Hello Lindsay

The friendliest website I have ever worked on

http://hellolindsayjoy.com/ is by far the most interactive, inviting, and easy to use site I have worked on to date. What makes this one stand out? The function of the site is to get people talking with each other. The subjects discussed tend to fall into the categories of family, travel, business, and style with a tone of empowerment and entrepreneurship.

There are 2 parts of this site that stick out to me as a web designer for how fun they were to work on. In specific, they are the logo/ site identity and the user interaction (both the poster and the commenters)

Coming up with a look and feel

I was caught off guard when I started talking to Lindsay about her site for the simple fact she was well prepared and knew what she wanted! I’m so used to people approaching me with an idea along the lines of “My site looks like dried up cat vomit– help!”. Lindsay did her homework and gave me the words “joy, motivation, adventure, inspire, and funny” to work around along with great examples of the visual style she wanted, the general content flow of the site, and she even knew which themes would make a good starting point to boot!

The first part of the job was to come up with a logo we could base the rest of the site around. I have to admit, I was a little nervous about my first set of logo designs as most of my professional work is used for law firms and construction companies which is a totally different look and feel, however she found one in the first batch that fit her!

I honestly can’t figure out how to describe the attitude of the logo. The way I came up with it is similar to how musicians can hear a bunch of music from a genre and then start making music along the same lines without necessarily being able to explain how it worked. Lindsay gave me enough “music” I was able to start making it myself.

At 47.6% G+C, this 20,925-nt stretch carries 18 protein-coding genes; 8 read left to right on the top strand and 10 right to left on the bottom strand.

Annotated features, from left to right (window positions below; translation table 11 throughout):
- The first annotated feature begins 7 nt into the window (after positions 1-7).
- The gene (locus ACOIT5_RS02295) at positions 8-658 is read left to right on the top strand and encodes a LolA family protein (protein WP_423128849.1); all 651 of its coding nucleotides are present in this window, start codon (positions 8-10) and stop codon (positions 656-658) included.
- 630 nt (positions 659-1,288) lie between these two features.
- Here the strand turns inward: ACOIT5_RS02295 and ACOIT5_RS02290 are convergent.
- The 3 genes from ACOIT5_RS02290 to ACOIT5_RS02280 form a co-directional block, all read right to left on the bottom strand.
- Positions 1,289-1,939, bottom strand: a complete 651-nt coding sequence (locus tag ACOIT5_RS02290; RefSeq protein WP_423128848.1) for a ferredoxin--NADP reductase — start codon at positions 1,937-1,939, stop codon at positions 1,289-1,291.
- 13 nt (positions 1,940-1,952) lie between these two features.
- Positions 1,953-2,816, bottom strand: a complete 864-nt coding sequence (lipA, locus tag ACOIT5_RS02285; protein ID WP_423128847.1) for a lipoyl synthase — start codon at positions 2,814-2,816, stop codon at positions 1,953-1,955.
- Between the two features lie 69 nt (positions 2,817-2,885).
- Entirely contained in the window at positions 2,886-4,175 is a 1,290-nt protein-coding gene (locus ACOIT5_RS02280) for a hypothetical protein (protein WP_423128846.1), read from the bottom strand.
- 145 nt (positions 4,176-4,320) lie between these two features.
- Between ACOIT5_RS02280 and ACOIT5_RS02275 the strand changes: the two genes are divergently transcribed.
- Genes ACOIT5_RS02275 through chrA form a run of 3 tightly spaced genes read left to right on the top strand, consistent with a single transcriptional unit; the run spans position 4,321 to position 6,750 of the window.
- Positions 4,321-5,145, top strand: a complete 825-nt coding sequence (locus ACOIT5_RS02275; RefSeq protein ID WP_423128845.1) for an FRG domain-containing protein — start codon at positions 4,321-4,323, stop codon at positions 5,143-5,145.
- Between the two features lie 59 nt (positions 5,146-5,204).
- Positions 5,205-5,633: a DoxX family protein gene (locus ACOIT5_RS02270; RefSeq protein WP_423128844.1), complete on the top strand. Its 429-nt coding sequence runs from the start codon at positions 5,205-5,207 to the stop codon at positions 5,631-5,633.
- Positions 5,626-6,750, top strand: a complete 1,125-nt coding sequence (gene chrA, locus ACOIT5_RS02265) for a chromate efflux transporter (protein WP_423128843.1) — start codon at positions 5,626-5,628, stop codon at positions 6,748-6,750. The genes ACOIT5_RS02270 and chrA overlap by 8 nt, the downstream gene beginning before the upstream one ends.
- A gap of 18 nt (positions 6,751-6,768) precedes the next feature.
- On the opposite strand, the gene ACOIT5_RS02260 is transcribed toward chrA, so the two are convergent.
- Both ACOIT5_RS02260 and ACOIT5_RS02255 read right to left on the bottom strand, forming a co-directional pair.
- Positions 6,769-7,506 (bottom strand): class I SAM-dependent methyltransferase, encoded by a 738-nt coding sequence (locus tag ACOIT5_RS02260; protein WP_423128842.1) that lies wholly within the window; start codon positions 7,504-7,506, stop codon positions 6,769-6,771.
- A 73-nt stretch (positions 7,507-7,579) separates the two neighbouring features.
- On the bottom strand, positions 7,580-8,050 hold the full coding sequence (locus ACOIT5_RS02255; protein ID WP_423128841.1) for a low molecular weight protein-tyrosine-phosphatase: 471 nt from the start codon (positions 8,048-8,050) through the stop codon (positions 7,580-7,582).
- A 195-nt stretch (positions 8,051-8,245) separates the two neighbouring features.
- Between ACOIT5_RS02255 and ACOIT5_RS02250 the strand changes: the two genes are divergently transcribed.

After the logo was picked, the rest of the styling naturally fell into place.

Interaction

Not only was this site a different flavor in terms of look and feel but also in how the owner is going to use it. I generally build sites to be friendly to other developers who might need to go in and make changes to the template source and the general page content does not change much from year to year. In this case I designed this site to be as friendly as possible when it comes to making and tagging posts, adding new menu items, or making minor changes to the layout.

The key thing I did differently was I took an existing, well defined theme (Perle) and did as much design work as I could through the built in customizer “appearance > customize” instead of my usual method which is to take a blank framework theme (usually FoundationPress) and build up the site’s structure from scratch.

The ease of use carries over into the posts themselves which are based around a big picture with text over it and then the content beneath. All the user has to do is select a featured image for their post and title it and the theme takes care of the rest (with the help of RevSlider).

In a nutshell, the site is set up so all you have to do is worry about content and conversation with the visitors.

Speaking of visitors, I had never worked on a site designed to have an active comments section so learning about moderator practices has been an adventure. All I have seen outside of well thought out and friendly posts is spam which does not make it through the post approval process. As of when I am writing this, I’m weighing the pros and cons of adding Captcha to the comments section to cut down the spam that is making it to the approve/ disapprove stage. I’m hesitant because Captcha feels like something which makes the user spend unnecessary effort to interact with the site which is bad UX. Option 2 is to try a honeypot (a neat little hidden robot trap) and see if I can keep spammers away by that means.

I suppose this article is quite wordy for something which can be summed up as “Made a cool looking and friendly website for a really nice person” but I’m just wordy like that.